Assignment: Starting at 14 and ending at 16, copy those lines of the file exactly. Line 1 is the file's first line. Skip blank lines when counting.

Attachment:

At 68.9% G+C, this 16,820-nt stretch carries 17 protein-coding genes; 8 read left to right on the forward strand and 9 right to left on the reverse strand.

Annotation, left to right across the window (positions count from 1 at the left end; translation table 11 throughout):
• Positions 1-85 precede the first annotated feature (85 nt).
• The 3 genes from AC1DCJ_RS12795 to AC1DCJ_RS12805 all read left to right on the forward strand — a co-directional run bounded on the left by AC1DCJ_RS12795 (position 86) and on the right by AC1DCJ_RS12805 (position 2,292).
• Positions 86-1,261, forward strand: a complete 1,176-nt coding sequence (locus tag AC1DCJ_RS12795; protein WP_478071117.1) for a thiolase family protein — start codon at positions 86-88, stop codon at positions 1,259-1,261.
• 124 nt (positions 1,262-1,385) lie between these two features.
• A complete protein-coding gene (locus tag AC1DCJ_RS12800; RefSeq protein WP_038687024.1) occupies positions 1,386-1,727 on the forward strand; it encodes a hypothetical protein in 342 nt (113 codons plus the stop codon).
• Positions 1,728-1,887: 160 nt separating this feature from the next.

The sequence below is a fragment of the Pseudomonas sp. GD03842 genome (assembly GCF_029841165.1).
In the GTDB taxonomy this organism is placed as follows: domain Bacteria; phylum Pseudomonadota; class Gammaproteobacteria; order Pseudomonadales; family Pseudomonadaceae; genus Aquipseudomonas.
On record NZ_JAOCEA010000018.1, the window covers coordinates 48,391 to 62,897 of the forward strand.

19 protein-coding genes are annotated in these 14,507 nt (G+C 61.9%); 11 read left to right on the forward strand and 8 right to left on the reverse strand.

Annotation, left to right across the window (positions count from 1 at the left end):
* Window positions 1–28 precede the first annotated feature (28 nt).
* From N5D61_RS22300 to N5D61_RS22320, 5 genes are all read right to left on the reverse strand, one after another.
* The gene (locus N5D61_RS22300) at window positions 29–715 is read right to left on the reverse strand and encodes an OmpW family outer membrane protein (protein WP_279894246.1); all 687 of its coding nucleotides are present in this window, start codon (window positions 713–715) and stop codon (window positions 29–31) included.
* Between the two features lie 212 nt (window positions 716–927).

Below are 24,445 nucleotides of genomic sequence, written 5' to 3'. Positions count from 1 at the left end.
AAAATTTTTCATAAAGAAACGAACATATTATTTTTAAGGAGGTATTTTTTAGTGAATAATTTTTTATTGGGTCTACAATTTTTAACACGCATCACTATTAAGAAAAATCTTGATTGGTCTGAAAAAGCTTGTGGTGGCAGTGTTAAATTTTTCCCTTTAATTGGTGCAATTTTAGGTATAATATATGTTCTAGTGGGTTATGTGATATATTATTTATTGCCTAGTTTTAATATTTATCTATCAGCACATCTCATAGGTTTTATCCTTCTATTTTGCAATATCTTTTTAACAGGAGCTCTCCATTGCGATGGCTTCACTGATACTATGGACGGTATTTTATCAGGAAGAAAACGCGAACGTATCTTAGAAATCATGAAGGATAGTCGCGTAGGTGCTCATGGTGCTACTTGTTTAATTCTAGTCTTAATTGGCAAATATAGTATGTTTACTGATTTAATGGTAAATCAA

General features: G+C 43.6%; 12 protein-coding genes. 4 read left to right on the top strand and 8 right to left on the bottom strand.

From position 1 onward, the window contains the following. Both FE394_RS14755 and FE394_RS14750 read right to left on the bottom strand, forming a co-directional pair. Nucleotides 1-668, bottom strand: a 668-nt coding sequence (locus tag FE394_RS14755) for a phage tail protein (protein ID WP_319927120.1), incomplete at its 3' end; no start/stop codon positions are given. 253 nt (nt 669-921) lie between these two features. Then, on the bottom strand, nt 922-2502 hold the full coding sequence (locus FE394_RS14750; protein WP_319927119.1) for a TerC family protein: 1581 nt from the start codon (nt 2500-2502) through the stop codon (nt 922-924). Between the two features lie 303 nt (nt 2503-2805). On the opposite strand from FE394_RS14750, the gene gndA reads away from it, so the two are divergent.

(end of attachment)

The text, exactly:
* Window positions 1–28 precede the first annotated feature (28 nt).
* From N5D61_RS22300 to N5D61_RS22320, 5 genes are all read right to left on the reverse strand, one after another.
* The gene (locus N5D61_RS22300) at window positions 29–715 is read right to left on the reverse strand and encodes an OmpW family outer membrane protein (protein WP_279894246.1); all 687 of its coding nucleotides are present in this window, start codon (window positions 713–715) and stop codon (window positions 29–31) included.